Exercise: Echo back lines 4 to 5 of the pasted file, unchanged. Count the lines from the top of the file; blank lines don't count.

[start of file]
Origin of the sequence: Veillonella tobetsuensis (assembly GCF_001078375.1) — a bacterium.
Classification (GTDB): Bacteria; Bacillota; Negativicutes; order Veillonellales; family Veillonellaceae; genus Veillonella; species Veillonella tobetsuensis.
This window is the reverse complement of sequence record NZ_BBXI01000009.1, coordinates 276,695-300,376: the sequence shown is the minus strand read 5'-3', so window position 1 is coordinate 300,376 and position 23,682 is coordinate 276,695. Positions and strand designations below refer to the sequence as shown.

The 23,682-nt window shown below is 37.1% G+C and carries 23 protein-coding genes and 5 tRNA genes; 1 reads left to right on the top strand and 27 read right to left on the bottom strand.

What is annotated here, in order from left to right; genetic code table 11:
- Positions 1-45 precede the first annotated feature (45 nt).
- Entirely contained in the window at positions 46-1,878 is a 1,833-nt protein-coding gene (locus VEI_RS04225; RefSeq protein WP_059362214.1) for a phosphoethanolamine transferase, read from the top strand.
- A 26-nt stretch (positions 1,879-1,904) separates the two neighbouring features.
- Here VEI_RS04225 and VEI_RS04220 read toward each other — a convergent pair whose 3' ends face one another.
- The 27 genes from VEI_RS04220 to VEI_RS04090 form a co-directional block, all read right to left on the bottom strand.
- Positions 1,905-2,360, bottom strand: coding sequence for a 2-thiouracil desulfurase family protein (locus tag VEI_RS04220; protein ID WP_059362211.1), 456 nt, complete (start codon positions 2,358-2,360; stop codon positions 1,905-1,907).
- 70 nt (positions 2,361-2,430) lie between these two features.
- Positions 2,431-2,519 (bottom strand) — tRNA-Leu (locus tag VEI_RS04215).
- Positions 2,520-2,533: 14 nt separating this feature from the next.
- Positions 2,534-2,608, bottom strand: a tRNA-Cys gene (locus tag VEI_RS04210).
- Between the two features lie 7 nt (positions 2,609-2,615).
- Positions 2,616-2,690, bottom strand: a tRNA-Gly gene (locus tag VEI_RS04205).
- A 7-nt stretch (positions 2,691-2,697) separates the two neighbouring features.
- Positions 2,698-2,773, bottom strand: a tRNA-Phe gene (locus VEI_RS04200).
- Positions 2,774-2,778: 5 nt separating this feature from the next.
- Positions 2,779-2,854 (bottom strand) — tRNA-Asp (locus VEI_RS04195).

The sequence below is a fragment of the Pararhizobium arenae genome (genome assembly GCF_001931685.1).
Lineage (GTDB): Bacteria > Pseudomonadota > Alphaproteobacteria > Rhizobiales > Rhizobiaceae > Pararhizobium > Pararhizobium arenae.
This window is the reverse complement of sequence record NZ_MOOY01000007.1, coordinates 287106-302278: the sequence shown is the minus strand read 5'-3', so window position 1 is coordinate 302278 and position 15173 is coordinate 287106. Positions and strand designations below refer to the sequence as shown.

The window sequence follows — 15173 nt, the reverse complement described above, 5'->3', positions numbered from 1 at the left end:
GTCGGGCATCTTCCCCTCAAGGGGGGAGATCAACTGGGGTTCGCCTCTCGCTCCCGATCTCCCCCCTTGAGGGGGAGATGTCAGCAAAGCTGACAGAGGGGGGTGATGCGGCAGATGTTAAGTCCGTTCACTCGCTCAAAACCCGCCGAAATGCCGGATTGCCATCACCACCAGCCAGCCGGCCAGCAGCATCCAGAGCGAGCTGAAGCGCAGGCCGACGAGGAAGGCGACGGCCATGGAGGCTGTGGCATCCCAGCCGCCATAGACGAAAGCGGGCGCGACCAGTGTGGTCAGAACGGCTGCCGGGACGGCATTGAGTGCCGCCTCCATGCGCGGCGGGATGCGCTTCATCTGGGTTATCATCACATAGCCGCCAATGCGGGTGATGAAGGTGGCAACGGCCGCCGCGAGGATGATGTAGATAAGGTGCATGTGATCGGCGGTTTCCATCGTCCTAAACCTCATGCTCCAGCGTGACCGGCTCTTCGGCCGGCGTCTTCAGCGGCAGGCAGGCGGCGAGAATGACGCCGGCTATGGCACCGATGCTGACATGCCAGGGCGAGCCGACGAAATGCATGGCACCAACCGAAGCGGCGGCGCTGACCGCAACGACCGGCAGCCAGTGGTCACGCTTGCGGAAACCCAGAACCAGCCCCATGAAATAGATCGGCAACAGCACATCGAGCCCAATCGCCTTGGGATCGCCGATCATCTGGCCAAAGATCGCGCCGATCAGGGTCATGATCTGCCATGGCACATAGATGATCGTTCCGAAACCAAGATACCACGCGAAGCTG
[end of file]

The 23,682-nt window shown below is 37.1% G+C and carries 23 protein-coding genes and 5 tRNA genes; 1 reads left to right on the top strand and 27 read right to left on the bottom strand.

What is annotated here, in order from left to right; genetic code table 11: